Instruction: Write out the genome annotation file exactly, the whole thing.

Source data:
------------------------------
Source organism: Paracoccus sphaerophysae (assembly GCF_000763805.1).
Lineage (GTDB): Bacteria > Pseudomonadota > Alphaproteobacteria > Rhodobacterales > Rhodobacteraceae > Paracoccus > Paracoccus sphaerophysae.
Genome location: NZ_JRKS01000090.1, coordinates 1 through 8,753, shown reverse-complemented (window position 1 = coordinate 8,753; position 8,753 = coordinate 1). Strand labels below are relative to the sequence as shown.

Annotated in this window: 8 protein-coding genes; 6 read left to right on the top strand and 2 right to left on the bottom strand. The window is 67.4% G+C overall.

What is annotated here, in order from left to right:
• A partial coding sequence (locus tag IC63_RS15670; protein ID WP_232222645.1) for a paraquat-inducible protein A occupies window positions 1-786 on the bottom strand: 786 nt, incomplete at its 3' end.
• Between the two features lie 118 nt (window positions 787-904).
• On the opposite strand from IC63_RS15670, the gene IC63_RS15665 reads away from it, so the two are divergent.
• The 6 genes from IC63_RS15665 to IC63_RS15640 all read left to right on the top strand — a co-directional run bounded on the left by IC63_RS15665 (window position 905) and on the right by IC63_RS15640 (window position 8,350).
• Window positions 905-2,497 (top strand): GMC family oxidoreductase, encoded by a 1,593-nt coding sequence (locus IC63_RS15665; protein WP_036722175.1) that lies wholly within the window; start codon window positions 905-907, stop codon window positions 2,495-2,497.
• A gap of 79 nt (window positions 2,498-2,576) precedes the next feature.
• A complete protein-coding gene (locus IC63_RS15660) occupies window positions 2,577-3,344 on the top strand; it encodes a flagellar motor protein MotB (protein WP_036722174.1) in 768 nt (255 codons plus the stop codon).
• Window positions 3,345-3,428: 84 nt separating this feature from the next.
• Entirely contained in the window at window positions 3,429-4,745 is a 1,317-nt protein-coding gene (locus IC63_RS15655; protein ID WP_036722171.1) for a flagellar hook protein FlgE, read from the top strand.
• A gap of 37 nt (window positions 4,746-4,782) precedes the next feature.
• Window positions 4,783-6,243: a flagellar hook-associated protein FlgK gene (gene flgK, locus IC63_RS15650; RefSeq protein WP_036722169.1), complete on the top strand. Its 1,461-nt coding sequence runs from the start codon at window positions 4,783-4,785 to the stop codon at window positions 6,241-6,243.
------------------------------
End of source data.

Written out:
Source organism: Paracoccus sphaerophysae (assembly GCF_000763805.1).
Lineage (GTDB): Bacteria > Pseudomonadota > Alphaproteobacteria > Rhodobacterales > Rhodobacteraceae > Paracoccus > Paracoccus sphaerophysae.
Genome location: NZ_JRKS01000090.1, coordinates 1 through 8,753, shown reverse-complemented (window position 1 = coordinate 8,753; position 8,753 = coordinate 1). Strand labels below are relative to the sequence as shown.

Annotated in this window: 8 protein-coding genes; 6 read left to right on the top strand and 2 right to left on the bottom strand. The window is 67.4% G+C overall.

What is annotated here, in order from left to right:
• A partial coding sequence (locus tag IC63_RS15670; protein ID WP_232222645.1) for a paraquat-inducible protein A occupies window positions 1-786 on the bottom strand: 786 nt, incomplete at its 3' end.
• Between the two features lie 118 nt (window positions 787-904).
• On the opposite strand from IC63_RS15670, the gene IC63_RS15665 reads away from it, so the two are divergent.
• The 6 genes from IC63_RS15665 to IC63_RS15640 all read left to right on the top strand — a co-directional run bounded on the left by IC63_RS15665 (window position 905) and on the right by IC63_RS15640 (window position 8,350).
• Window positions 905-2,497 (top strand): GMC family oxidoreductase, encoded by a 1,593-nt coding sequence (locus IC63_RS15665; protein WP_036722175.1) that lies wholly within the window; start codon window positions 905-907, stop codon window positions 2,495-2,497.
• A gap of 79 nt (window positions 2,498-2,576) precedes the next feature.
• A complete protein-coding gene (locus IC63_RS15660) occupies window positions 2,577-3,344 on the top strand; it encodes a flagellar motor protein MotB (protein WP_036722174.1) in 768 nt (255 codons plus the stop codon).
• Window positions 3,345-3,428: 84 nt separating this feature from the next.
• Entirely contained in the window at window positions 3,429-4,745 is a 1,317-nt protein-coding gene (locus IC63_RS15655; protein ID WP_036722171.1) for a flagellar hook protein FlgE, read from the top strand.
• A gap of 37 nt (window positions 4,746-4,782) precedes the next feature.
• Window positions 4,783-6,243: a flagellar hook-associated protein FlgK gene (gene flgK, locus IC63_RS15650; RefSeq protein WP_036722169.1), complete on the top strand. Its 1,461-nt coding sequence runs from the start codon at window positions 4,783-4,785 to the stop codon at window positions 6,241-6,243.